Living Trusts for the Benefit of Children

I recently had a discussion with a married couple with two children, ages 4 and 2. They were interested in providing for their children if something were to happen to both parents.

One way to accomplish this would be with a living trust. The parents could create a living trust, place assets into the trust, and name a trustee in addition to or in place of the parents. If both parents were to pass away while their children were still young, the trust could provide money to pay for the children’s education, medical care, housing, clothing, or anything else for the children’s benefit.

Once the children attained a certain age – it could be any age – 18, 25, 30, or some other age – anything left in the trust would then be turned over to children in their adulthood.

The trustee – the person responsible for managing the trust – would use the trust money to pay for whatever of the children’s expenses the trust was designed to cover. The trustee would be bound by the terms of the trust to be sure the trust assets were properly invested, and the trustee would be liable if he or she wasted trust assets.

Providing for the management of assets for minor children is important – if it’s not done with a trust or custodial account, a guardianship estate might need to be established in the probate court.   In addition to “youth” – those under the age of 18 – there are  reasons why managing assets for the benefit of an adult may be important. For example, it can be very challenging for a young adult to responsibly manage a significant asset. Likewise, adults in their 30s or older may lack the sophistication or maturity to responsibly manage a significant asset. Perhaps providing support for someone with serious creditor issues, or someone who is easily taken advantage of by the unscrupulous is a goal. A parent or grandparent with adult children or grandchildren in difficult marriages may want to ensure that a potential “ex” spouse doesn’t end up with some or all of assets intended for their own child or grandchild. In all of these cases, a living trust could provide for the management of assets and support of loved ones without giving them the asset outright.

Trusts can be funded with any of a variety of assets – real estate, financial accounts, life insurance proceeds, and bequests in a will are just a few potential sources of trust assets.

THIS ARTICLE IS FOR INFORMATIONAL PURPOSES ONLY. IT IS NOT INTENDED TO, NOR SHOULD IT BE RELIED ON, FOR LEGAL ADVICE.  PLEASE CONSULT A QUALIFIED ATTORNEY FOR ADVISE REGARDING YOUR SITUATION.

COPYRIGHT 2016 DOMENICK N. CALABRESE.  ALL RIGHTS RESERVED.  THE USE, REPRODUCTION OR DISSEMINATION OF THIS ARTICLE OR ANY PORTION OF IT IS STRICTLY PROHIBITED WITHOUT THE EXPRESS WRITTEN CONSENT OF THE AUTHOR.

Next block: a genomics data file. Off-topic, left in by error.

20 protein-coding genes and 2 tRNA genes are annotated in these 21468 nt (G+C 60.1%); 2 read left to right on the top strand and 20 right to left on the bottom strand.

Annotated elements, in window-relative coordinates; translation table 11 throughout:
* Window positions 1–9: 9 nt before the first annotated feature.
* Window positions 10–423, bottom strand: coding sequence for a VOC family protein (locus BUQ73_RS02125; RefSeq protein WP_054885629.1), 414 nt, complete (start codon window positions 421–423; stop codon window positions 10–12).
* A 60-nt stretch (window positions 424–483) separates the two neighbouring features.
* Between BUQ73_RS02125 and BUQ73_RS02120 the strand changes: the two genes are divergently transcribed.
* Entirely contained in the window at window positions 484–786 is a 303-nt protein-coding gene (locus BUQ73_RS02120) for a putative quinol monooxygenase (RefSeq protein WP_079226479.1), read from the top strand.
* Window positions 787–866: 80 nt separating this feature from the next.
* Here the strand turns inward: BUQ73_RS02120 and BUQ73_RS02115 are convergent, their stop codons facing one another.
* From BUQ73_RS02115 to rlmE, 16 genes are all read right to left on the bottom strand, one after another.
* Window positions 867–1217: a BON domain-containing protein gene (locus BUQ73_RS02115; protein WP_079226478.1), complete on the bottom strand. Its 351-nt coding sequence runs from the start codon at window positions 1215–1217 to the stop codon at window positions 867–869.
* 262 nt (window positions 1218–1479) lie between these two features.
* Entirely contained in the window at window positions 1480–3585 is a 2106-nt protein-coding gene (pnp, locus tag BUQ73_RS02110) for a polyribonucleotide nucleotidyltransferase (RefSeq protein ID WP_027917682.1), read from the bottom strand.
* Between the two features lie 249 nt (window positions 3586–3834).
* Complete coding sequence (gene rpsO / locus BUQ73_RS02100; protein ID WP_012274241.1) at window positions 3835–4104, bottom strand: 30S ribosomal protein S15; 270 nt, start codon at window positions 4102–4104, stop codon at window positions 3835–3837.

Wills: Myths, Misconceptions & Mistakes

cropped-img_1399.jpgMost people realize having a will is a good idea. It provides for the transfer of your assets after you pass away to the people and institutions of your choice. As an attorney and  probate judge, I’ve seen and heard myths, misconceptions and mistakes in this area.

 

Some people believe it’s effective to simply write a note directing who will receive their assets after they die. This won’t work in Connecticut. Connecticut has strict requirements for how a will needs to be executed. If these requirements are not carefully followed, the note won’t be recognized as a valid will.

 

The same principle applies if someone wants to make changes to an existing will. Crossing out and writing in provisions to an existing will generally won’t be valid. If someone wants to change their will they either need to execute a new will or execute a codicil to the current will. The laws of will execution also apply to how a codicil must be executed in order to be valid.

 

Another misconception is that if someone dies without a will, all their assets will go to their surviving spouse. This is only true if the person who passed away had no children or surviving parents. Otherwise, the children or surviving parent will receive some portion of the decedent’s probate assets. If someone passes away survived by a spouse and children, the surviving spouse receives the first $100,000 and half of everything over $100,000. The children receive one half of everything over $100,000. However, if one or more of the children are not also children of the surviving spouse, the surviving spouse receives 50% of all the decedent’s assets and the other 50% are divided equally among the children. Stepchildren of the decedent are not recognized as heirs at law unless there are no surviving blood relatives of the decedent.

 

Photocopies of a will are not legally valid – only the original signed copy of the will may be admitted to probate. If the original cannot be located, additional proceedings in the probate court are necessary to allow admission of the photocopy.

 

All wills name an executor – someone or an institution (such as a bank or trust company) responsible to administer the estate. However, the executor named in the will does not actually become the executor unless they are willing and able to serve as executor and they are appointed by the probate court. Often people state they are the executor of a living relative’s estate, but that is not the case until their relative dies and they are appointed by the probate court.

 

Wills have no legal authority until admitted to the probate court. If someone becomes legally incapacitated, their will has no effect on the management of their assets while they are alive. Trusts, advance healthcare directives, powers of attorney, appointment of healthcare representatives and advance designation of conservators are legal tools used to plan for incapacity.